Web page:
Are you happy with the way that you’ve settled in Las Vegas?
For the most part. I still think that I’m in the most unique spot. I have the most unique experience, and it is what I wanted it to be: A warm, homey experience that a lot of other spots around here don’t have. Even though more Italian restaurants have opened, none of them have this charm, and they certainly don’t have this view.
This is still your only restaurant at the moment, though?
But soon to be different; it will change. All the other chefs know about it. I’m very happy. It’s a significant step in the Giadization in Las Vegas. Now I don’t intend to be Gordon Ramsay, but I needed another challenge, and I think that just to be relevant …
There’s only so much you can do with one restaurant after three years to revamp it and make it cool. You need something else to bring press to you. You need a second step, and it also needed to happen in a different place. Las Vegas is the mecca of food and partying in the world.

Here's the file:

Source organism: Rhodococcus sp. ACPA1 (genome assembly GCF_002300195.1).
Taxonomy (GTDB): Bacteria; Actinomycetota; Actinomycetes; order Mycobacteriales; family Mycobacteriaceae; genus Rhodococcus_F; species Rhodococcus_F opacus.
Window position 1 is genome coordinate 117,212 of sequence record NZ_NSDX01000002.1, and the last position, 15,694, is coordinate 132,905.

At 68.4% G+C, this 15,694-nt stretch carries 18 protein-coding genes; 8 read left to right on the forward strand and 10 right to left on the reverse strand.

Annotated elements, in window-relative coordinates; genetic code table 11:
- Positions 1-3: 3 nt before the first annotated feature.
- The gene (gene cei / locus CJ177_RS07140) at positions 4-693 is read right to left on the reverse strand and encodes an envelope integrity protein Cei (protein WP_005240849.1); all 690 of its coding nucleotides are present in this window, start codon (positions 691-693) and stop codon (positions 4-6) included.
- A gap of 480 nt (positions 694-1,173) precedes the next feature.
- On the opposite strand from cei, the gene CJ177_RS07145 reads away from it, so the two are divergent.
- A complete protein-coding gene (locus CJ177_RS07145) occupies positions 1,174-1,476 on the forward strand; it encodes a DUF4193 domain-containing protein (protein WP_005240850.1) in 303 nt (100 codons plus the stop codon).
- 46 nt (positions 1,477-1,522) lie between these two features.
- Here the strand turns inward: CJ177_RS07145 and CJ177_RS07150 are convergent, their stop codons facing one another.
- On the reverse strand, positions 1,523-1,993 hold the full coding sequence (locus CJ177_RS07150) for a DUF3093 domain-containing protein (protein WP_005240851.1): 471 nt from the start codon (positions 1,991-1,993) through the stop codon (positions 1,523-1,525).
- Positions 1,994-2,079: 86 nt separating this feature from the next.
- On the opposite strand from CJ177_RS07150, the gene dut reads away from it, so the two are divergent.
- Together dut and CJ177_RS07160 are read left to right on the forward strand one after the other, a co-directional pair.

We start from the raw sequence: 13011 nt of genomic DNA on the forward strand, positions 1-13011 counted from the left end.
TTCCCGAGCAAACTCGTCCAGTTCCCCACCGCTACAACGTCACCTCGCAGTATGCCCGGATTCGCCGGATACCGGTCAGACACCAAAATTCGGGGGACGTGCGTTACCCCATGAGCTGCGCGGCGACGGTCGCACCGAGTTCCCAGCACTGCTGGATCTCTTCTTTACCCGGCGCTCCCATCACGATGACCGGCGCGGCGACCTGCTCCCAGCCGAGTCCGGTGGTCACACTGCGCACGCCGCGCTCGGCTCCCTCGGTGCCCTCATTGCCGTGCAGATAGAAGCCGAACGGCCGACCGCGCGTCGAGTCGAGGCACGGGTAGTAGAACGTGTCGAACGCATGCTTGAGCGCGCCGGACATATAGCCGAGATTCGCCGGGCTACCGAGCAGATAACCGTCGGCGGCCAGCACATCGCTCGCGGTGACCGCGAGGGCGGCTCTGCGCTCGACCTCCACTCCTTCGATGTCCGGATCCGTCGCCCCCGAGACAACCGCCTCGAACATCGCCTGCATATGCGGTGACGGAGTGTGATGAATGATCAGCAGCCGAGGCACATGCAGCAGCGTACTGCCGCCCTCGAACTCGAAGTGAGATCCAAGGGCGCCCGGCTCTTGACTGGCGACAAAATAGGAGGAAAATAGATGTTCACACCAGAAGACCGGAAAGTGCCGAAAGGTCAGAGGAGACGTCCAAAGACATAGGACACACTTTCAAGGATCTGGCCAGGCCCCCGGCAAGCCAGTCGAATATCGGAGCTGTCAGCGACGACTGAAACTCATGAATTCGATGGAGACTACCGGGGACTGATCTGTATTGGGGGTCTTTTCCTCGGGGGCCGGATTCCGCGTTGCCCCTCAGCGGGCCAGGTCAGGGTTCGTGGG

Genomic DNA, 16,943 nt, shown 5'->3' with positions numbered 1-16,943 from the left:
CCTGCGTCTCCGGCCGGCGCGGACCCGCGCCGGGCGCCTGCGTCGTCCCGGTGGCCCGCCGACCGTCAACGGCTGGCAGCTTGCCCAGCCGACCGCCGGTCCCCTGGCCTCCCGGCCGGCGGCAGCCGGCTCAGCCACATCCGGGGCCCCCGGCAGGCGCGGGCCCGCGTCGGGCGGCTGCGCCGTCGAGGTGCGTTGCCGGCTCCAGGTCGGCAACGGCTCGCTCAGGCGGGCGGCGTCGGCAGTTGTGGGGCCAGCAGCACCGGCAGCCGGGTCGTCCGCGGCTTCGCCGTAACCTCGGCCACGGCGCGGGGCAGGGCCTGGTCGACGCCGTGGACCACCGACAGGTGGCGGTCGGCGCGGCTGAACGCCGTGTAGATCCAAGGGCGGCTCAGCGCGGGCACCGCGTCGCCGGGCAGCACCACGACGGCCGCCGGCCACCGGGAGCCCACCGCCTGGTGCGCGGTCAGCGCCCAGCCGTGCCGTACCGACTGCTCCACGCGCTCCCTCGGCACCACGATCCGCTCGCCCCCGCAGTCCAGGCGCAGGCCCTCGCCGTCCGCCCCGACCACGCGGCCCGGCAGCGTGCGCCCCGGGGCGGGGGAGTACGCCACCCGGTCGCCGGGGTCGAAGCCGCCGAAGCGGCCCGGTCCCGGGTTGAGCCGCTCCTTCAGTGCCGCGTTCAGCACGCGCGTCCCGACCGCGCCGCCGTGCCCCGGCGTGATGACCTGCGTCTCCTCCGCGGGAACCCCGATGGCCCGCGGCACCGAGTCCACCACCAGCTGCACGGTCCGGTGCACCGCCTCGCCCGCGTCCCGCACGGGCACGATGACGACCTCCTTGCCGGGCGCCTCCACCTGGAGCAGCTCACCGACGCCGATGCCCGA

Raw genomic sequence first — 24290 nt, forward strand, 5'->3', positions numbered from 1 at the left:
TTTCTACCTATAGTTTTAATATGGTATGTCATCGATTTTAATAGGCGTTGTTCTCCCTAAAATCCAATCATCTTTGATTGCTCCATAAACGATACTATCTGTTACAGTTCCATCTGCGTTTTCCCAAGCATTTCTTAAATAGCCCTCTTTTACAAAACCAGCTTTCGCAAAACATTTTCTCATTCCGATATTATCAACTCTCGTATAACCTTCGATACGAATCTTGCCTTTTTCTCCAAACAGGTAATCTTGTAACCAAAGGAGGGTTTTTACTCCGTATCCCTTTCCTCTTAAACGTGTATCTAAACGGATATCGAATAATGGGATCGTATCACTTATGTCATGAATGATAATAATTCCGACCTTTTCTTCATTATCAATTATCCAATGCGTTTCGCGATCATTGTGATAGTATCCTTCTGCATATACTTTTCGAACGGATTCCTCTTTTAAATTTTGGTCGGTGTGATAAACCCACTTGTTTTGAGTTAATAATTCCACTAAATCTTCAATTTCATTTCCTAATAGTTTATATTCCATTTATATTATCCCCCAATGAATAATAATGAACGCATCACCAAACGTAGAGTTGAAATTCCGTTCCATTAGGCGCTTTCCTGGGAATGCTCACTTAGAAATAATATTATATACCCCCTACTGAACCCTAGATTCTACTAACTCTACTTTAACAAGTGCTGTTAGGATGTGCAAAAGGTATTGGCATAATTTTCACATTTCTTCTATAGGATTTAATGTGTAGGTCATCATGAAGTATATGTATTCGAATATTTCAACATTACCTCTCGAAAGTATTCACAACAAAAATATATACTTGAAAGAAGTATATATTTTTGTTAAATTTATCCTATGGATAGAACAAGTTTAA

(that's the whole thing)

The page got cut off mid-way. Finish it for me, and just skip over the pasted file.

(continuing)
… There is no other place that is this international. People know us everywhere. People come here for just sheer entertainment, whatever kind you want. It’s hard to stay relevant, especially for a person who has only one spot.
I’m still the girl in the boys club of chefs, so, in my mind, I’m like, “OK, let me get this where it needs to be,” and I did that. Then I have to think about my next step, so I’m on my next step. I’m on my next two steps. It helps all of it to be synergistic to the entire brand.
You don’t just go mimicking the same thing everywhere. That’s not how this works, at least not for me. We’re excited, and we just want to do it right. We’ll have it open by the end of the year.